4.6. Design and Study of Potential FabZ Inhibitors as Antimicrobial Drugs (P06)

Laurie Bibens 1, Jean-Paul Becker 1, Nadine Lemaitre 1, Céline Damiani 1, Nicolas Taudon 2, Alexandra Dassonville-Klimpt 1, Pascal Sonnet 1
1 AGIR, UR 4294, Université de Picardie Jules Verne, Amiens, France
2 Unité de Développements Analytiques et Bioanalyse, IRBA, Brétigny-sur-Orge, France;
To date, antimicrobial resistance has been one of the biggest public health challenges. Multi-resistance is particularly worrying in Gram-negative bacteria isolated from nosocomial infections such as P. aeruginosa, E. coli, or K. pneumoniae. Each year, at least 700,000 people die from antibiotic-resistant infections worldwide [81]. The decrease in the effectiveness of antimalarial treatments also gives rise for concern. Indeed, P. falciparum, the most virulent Plasmodium species, is responsible for most of the 409,000 deaths reported in 2019 [48].
Therefore, it is urgent to propose novel treatments with original and selective antimicrobial modes of action. Lipids are essential in maintaining bacterial membrane integrity. Their biosynthesis involves both fatty acid synthase-I (FAS-I) and fatty acid synthase-II (FAS-II). FAS-II is uniquely found in bacteria, plants, and apicomplexan parasites, such as Plasmodium. Furthermore, the FAS-II enzymes have a high level of conservation in the microbial pathogens. Among these, FabZ, a β-hydroxyacyl-acyl carrier protein (ACP) dehydratase, plays a pivotal role in the FAS II. This suitable yet little-explored enzyme represents a promising target to design broad-spectrum antimicrobials with limited side effects and offers minimum chances of cross-resistance with existing drugs targeting other pathways.
Very few FabZ inhibitors have been described, while several FabZ 3D structures from different organisms such as P. aeruginosa, P. falciparum, and H. pylori have been reported [82,83]. Among known FabZ inhibitors, the NAS91 family, with a quinoline core, inhibits PfFabZ with IC50 in a micromolar range. Additionally, co-crystal NAS91 family-PfFabZ complex structures are described in the Protein Data Bank (PDB) (3AZA, 3AZ9, 3AZB). Based on these data, we have started a FabZ-based drug design study to propose new quinoline structures. The in silico study, synthesis of some new quinolines, and first biological results will be shared.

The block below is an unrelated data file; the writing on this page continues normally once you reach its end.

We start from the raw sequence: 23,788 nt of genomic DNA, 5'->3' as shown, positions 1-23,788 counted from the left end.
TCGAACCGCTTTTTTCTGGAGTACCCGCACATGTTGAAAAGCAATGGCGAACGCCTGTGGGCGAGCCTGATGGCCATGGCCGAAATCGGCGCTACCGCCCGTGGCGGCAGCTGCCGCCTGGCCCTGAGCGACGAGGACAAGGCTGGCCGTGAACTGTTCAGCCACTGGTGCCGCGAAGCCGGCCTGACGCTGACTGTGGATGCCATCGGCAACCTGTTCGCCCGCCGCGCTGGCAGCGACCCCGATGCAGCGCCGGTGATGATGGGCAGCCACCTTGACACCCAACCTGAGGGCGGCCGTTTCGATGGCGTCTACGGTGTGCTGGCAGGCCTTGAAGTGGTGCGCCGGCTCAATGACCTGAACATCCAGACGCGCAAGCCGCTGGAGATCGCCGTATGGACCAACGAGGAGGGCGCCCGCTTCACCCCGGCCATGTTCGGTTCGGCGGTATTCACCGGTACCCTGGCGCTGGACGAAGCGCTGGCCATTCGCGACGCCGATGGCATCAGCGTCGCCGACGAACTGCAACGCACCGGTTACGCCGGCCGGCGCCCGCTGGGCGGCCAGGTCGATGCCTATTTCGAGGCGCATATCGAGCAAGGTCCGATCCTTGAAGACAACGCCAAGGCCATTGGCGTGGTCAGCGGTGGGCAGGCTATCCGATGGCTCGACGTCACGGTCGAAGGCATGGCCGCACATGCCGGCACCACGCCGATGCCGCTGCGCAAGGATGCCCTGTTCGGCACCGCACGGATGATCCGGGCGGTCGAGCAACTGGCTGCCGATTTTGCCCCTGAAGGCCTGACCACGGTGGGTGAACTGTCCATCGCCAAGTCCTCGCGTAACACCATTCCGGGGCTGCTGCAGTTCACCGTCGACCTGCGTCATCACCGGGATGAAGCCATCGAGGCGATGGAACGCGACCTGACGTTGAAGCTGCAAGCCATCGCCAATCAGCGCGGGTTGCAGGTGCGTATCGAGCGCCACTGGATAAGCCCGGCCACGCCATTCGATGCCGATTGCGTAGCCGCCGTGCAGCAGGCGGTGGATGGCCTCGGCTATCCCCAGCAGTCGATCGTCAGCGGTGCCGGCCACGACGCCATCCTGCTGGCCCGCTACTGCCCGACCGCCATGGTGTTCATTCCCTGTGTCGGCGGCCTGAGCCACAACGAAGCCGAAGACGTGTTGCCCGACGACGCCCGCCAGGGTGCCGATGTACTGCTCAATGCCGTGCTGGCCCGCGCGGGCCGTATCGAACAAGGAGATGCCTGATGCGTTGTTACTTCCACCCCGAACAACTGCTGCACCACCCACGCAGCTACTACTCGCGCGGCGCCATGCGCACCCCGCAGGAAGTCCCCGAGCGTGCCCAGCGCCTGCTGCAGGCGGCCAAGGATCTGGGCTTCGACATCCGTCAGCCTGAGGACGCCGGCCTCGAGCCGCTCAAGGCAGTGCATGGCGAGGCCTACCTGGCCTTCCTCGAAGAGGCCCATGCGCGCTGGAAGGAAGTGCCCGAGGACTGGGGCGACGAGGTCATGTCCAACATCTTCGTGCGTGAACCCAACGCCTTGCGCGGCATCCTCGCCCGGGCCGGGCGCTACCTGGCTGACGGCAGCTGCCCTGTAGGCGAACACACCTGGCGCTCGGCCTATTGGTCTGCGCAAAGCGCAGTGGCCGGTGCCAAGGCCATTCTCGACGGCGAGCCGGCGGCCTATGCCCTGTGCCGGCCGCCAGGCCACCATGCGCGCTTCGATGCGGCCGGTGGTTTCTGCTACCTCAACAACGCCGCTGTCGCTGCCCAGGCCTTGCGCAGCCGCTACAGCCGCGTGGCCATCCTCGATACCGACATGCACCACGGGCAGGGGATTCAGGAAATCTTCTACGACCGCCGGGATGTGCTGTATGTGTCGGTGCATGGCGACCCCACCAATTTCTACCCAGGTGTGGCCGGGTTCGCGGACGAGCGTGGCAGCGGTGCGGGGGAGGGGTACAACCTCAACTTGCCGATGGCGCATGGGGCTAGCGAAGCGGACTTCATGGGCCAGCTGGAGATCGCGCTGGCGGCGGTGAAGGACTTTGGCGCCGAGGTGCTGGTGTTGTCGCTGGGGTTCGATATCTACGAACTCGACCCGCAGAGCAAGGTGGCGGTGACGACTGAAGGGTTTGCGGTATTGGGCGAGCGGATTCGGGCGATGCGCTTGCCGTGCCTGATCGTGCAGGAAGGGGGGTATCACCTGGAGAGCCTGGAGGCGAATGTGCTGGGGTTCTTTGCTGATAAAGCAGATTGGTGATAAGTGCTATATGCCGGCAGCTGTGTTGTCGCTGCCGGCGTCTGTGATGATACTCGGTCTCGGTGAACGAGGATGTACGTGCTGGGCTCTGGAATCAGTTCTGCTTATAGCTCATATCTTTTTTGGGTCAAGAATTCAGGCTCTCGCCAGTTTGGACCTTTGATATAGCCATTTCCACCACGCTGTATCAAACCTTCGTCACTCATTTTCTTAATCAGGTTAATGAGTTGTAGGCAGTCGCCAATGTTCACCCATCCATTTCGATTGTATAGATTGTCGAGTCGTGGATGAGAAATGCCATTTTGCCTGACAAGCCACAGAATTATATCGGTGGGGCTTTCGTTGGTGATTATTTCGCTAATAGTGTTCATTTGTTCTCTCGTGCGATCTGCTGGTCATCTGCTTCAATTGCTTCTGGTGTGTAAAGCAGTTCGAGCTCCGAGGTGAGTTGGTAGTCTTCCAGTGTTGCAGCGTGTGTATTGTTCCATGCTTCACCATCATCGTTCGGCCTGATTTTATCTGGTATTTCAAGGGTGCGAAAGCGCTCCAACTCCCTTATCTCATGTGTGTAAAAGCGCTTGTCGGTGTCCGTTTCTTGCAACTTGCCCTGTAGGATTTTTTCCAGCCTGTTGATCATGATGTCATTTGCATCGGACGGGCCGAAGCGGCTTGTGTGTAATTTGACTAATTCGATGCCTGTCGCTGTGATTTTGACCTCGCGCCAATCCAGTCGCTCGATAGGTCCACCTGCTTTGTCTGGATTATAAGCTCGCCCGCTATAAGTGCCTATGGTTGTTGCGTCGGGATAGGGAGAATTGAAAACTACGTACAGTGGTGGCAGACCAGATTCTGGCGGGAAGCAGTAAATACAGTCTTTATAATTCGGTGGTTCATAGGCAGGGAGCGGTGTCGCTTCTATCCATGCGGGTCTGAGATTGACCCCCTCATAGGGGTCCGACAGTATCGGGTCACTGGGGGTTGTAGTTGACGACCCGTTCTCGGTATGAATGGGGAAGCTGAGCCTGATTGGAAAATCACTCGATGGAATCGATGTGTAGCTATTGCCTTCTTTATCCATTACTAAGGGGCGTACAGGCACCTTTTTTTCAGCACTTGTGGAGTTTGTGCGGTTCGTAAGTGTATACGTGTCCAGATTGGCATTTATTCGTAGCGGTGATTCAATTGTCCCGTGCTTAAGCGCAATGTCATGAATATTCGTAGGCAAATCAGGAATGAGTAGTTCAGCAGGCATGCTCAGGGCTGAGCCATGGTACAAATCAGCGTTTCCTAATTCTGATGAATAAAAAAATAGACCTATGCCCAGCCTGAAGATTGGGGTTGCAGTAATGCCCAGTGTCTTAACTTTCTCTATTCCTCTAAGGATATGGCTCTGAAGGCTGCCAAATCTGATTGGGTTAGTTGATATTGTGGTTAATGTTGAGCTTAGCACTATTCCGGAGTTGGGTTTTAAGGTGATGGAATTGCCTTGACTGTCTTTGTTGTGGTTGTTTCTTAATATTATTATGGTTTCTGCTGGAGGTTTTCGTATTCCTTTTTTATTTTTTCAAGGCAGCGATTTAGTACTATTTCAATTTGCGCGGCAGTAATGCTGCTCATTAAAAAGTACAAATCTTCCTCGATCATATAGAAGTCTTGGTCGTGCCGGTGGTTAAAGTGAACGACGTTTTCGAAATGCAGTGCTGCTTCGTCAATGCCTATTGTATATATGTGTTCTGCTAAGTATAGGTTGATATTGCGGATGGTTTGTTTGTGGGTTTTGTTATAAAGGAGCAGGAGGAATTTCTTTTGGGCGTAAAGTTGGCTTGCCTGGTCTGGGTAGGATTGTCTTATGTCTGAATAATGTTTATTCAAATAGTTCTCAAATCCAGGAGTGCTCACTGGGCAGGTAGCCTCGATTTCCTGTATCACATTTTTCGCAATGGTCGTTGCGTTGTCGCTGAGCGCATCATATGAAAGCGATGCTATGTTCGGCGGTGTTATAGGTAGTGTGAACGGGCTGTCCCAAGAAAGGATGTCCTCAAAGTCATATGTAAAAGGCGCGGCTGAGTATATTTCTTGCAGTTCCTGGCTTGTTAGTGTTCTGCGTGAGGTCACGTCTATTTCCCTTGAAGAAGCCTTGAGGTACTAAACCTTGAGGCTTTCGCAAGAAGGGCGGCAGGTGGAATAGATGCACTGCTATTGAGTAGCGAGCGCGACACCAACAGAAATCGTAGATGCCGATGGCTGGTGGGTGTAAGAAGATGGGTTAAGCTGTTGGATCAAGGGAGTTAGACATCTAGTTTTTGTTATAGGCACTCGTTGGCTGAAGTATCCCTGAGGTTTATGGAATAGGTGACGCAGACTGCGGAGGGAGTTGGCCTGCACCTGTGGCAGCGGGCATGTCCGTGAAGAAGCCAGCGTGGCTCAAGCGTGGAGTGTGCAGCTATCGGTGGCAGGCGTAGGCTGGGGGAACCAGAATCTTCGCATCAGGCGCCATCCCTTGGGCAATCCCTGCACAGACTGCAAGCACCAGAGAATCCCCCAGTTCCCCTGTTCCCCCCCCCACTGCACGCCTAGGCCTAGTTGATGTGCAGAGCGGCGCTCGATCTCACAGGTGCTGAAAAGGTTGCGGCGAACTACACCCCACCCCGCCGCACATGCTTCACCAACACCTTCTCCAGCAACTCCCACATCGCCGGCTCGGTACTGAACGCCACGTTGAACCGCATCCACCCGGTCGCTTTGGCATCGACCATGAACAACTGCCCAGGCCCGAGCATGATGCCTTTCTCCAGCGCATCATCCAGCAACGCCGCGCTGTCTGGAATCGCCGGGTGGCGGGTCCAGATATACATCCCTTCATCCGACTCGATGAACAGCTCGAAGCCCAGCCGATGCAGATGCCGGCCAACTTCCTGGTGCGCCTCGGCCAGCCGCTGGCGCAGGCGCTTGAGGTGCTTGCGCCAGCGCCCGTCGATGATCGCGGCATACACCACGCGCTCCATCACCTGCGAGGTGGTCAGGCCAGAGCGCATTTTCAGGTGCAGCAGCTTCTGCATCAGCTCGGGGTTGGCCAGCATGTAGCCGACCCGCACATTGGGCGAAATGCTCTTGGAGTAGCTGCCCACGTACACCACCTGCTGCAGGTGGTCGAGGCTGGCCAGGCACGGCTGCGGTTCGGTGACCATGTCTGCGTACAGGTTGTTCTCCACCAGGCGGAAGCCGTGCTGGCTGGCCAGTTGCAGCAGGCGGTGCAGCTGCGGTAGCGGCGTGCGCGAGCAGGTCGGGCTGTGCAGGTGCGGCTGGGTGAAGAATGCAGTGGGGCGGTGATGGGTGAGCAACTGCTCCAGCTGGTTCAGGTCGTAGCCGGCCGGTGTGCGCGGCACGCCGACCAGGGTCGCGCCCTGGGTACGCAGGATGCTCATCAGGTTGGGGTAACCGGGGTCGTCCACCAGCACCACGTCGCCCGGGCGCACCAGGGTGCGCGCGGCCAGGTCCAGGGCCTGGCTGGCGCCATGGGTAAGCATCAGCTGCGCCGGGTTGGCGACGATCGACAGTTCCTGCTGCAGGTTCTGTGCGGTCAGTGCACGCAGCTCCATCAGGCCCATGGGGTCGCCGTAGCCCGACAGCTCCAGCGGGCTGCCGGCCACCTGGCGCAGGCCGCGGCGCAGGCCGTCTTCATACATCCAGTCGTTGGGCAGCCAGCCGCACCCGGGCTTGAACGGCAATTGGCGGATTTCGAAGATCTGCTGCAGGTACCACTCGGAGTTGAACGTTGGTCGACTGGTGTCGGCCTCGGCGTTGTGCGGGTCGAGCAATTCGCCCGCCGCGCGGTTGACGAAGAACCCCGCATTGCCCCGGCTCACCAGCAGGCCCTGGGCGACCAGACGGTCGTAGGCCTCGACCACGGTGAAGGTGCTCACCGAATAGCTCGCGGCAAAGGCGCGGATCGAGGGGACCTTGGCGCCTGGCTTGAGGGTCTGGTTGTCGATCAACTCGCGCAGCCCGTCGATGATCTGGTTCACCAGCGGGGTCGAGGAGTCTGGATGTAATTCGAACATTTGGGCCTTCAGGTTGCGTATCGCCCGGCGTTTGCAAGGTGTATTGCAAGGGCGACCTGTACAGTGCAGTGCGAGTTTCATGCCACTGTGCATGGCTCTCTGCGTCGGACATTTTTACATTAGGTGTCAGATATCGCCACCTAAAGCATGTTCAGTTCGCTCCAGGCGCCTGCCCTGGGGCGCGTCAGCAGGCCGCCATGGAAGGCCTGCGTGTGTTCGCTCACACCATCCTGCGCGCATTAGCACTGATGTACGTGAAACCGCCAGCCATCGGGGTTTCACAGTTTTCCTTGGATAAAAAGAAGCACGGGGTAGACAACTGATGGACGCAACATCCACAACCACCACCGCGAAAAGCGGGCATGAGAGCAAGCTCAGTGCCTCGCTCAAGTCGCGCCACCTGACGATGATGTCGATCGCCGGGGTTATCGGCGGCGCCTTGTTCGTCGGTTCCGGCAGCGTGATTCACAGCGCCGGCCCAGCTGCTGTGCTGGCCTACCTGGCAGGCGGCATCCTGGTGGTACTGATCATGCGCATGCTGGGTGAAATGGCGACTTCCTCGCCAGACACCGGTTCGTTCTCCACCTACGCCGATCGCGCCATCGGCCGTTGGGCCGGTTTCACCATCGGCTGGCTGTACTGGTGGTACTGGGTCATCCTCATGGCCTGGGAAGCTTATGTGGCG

4.7. Determining Particle Impurity Distributions in Pharmaceutical Solids (P07)

Timothy Bourke 1, Humphrey Moynihan 1, Renato Chiarella 2
1 School of Chemistry, University College Cork, Ireland, T12 ND89
2 Alkermes, Inc., 852 Winter Street, Waltham, MA 02451-1420, USA;
Purity is a critical attribute of medicinal compounds. In pharmaceutical manufacturing, the presence of unwanted impurities is a significant problem in batches of drug products, many of which are difficult to remove by standard purification methods such as washing or recrystallization. [84]. This project is focused on developing reliable methods of analyzing the distribution of impurities incorporated within crystals of pharmaceutical products for use in industry, with the aim of better determination of effective purification methods. Five compounds were designed and synthesized as structurally similar additives to an API host, flufenamic acid (FFA), intended to mimic such impurities by forming substitutional solid solutions resistant to purification (Figure 16).
Samples of FFA were crystallized after having been doped with low levels of additive to produce such systems. The behavior of the doped systems was investigated, and the solid-state relationships characterized by HPLC, PXRD, TGA, and DSC analysis, including the construction of phase diagrams. A stepwise dissolution method was developed that allowed for the controllable dissolution of a single crystal or batch of crystal particles across multiple dissolution stages in order to map the distribution of one or more additives/impurities within the crystal(s) on a surface-to-center basis (Figure 1). This method was successfully applied to systems with a variety of additive levels, additive types, and crystal morphologies. An alternative method of determining impurity distributions within acicular crystals was also developed. Employing these methods in an industry setting would allow a researcher to gain insight into the distribution of impurities within a batch of drug product, and as such inform a strategy for purification.

4.8. The Synthesis of Enantiopure DSA Analogues for the Treatment of Cancer (P08)

Lily Cassidy, Andrew Beekman, Mark Searcey
School of Pharmacy, University of East Anglia, Norwich Research Park, NR47 TJ Norwich, UK;
Cancer is the second leading cause of death in the world, with more than one in two people being diagnosed within their lifetime [85]. Cancer can be treated through different means, including chemotherapy, and the choice of drug depends on the type of cancer and the extent of its spread.